Twelve Russian intelligence officers hacked into the Democratic National Committee and the Clinton presidential campaign in the run-up to the 2016 election and released tens of thousands of stolen communications in a brazen effort by a foreign government to meddle in US politics, according to a grand jury indictment announced Friday (overnight NZT).
The indictment stands as the clearest Justice Department allegation yet of Russian efforts to interfere, through illegal hacking, in the US presidential election before Americans went to the polls - and the first to implicate the Russian government directly.
It had been sought by special counsel Robert Mueller and comes days before President Donald Trump holds a summit with Russian President Vladimir Putin.
US intelligence agencies have said the meddling was aimed at helping the Trump campaign and harming the election bid of his Democratic opponent, Hillary Clinton.
The effort also included bogus Facebook ads and social media postings that prosecutors say were aimed at influencing public opinion and sowing discord on hot-button social issues.
The indictment lays out a sweeping effort starting in March 2016 to break into key Democratic email accounts, such as those belonging to the Democratic National Committee, the Clinton campaign and the Democratic Congressional Campaign Committee.
Among those targeted was John Podesta, the Clinton campaign chairman.
The Kremlin denied anew that it tried to sway the election.
"The Russian state has never interfered and has no intention of interfering in the US elections," President Vladimir Putin's foreign affairs adviser, Yuri Ushakov, said.
But the indictment identifies the defendants as officers with Russia's Main Intelligence Directorate of the General Staff, also known as GRU.
It accuses them of covertly monitoring the computers of dozens of Democratic officials and volunteers, implanting malicious computer code known as malware and using spearphishing emails to gain control of the accounts of people associated with the Clinton campaign.
The charges come as Mueller continues to investigate potential coordination between Russia and the Trump campaign to influence the presidential election.
Former FBI Director Robert Mueller, the special counsel probing Russian interference in the 2016 election.
Source: Associated Press
Three people were killed overnight in a shooting at a distribution centre for a US pharmacy chain, officials said.
A law enforcement official in Maryland with knowledge of the shooting stressed that the number of dead is based on preliminary information. The official wasn't authorized to discuss details by name and spoke on condition of anonymity to The Associated Press.
The incident took place at an aid distribution centre near Baltimore.
A suspect was taken into custody and was in critical condition, Harford County Sheriff Jeffrey Gahler told a news conference.
It appears there was only one weapon, a handgun, that was used and there were no shots fired by responding law enforcement officers, Mr Gahler said. Mr Gahler also said multiple people had been killed and wounded in the shooting, without giving any other details on casualties.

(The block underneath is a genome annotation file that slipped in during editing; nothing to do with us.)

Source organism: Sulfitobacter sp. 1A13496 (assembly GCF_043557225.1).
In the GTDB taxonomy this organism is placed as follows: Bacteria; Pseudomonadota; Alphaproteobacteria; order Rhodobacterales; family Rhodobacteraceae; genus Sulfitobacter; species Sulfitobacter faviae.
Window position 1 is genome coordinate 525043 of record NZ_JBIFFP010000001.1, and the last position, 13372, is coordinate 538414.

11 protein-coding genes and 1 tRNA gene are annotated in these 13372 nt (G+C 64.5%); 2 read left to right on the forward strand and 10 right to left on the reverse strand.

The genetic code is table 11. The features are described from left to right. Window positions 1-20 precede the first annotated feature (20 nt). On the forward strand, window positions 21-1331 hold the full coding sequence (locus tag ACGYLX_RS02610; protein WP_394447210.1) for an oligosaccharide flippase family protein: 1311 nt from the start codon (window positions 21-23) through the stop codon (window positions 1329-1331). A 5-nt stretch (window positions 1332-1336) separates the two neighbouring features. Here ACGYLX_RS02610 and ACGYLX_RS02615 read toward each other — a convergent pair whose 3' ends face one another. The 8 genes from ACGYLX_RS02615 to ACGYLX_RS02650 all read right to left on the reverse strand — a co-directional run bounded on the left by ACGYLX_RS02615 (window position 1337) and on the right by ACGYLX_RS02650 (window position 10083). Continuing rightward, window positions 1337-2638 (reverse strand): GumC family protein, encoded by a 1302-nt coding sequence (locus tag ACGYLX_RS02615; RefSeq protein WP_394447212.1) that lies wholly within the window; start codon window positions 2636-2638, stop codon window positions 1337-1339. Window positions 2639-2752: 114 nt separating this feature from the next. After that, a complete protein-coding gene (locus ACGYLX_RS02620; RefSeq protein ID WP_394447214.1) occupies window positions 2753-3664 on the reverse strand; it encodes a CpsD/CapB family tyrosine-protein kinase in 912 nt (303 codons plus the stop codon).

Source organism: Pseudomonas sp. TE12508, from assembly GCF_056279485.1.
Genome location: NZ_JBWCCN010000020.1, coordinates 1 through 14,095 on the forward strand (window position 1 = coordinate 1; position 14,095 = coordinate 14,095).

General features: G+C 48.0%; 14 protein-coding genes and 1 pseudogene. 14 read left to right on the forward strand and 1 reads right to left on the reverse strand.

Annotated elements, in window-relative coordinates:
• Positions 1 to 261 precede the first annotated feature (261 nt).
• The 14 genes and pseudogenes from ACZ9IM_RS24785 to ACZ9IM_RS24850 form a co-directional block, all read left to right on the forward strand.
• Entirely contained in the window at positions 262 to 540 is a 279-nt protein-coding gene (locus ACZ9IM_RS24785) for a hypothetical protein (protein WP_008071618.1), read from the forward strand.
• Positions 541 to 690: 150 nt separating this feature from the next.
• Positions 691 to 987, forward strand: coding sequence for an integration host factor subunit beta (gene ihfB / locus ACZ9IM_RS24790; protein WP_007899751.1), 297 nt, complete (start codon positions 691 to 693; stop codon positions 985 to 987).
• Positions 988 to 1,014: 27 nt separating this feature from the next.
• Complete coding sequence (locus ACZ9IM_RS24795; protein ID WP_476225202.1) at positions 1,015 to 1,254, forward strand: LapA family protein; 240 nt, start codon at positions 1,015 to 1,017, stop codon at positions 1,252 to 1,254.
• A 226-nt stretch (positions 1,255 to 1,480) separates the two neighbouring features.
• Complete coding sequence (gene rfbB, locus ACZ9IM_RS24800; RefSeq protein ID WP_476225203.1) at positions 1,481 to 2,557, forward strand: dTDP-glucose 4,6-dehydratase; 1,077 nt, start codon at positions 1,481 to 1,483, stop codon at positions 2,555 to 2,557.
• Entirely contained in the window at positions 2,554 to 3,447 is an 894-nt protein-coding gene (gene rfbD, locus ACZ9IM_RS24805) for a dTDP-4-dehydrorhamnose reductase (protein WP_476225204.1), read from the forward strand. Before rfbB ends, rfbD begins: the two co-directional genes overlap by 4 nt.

A Baltimore hospital said it had received four patients with gunshot wounds from the shooting. Johns Hopkins Bayview Medical Center spokeswoman Monica Stone said in an email today that she was unable to provide details about the patients' conditions.
Mr Gahler said the call about shots fired came in from the Rite Aid distribution centre at about 9.06am (local time) and deputies and other officers were on the scene in just over five minutes.
"We are so preliminary in this investigation," Mr Gahler said. "It's so important that we deal in facts." He said authorities don't want to "make it worse" for the families involved by giving out incorrect information.
At a nearby fire station, family members were waiting to be reunited with loved ones. Police blocked off the road outside but were waving in cars driven by people who said they were there to meet up with people who were at the distribution centre.
The attack came nearly three months after a man armed with a shotgun attacked a newspaper office in Annapolis, Maryland, killing five staff members. Authorities accused Jarrod W. Ramos of attacking The Capital Gazette because of a longstanding grudge against the paper.
The FBI described the Aberdeen incident as an "active shooter situation" and said its Baltimore field office was assisting. In a tweet, Maryland Governor Larry Hogan said his office is monitoring the situation in Aberdeen and that the state stands ready to offer any support.
Susan Henderson, spokesman for Rite Aid, said the shooting happened on the campus of a company distribution centre in Aberdeen. She described it as a support facility adjacent to a larger building.
Harford County Executive Barry Glassman said that unfortunately, incidents like this are "becoming a too-often occurrence not only in Harford County but in the country".
Concerned mum Shirley Pollack waits for word of her son, who works near the site of a mass shooting in Maryland.
Source: Associated Press
A new mayor of a US town who's also a semi-retired pro wrestler will once again don his "Kane" gear to participate in the WWE Super Show-Down pay-per-view event in Australia.
The Knoxville (Tennessee) News Sentinel reports Knox County Mayor Glenn Jacobs said Wednesday the Oct. 7 event is what he and WWE CEO Vince McMahon agreed to when Mr Jacobs' election became likely. While campaigning, Mr Jacobs said he wanted to focus on running the county, but wouldn't rule out a special appearance.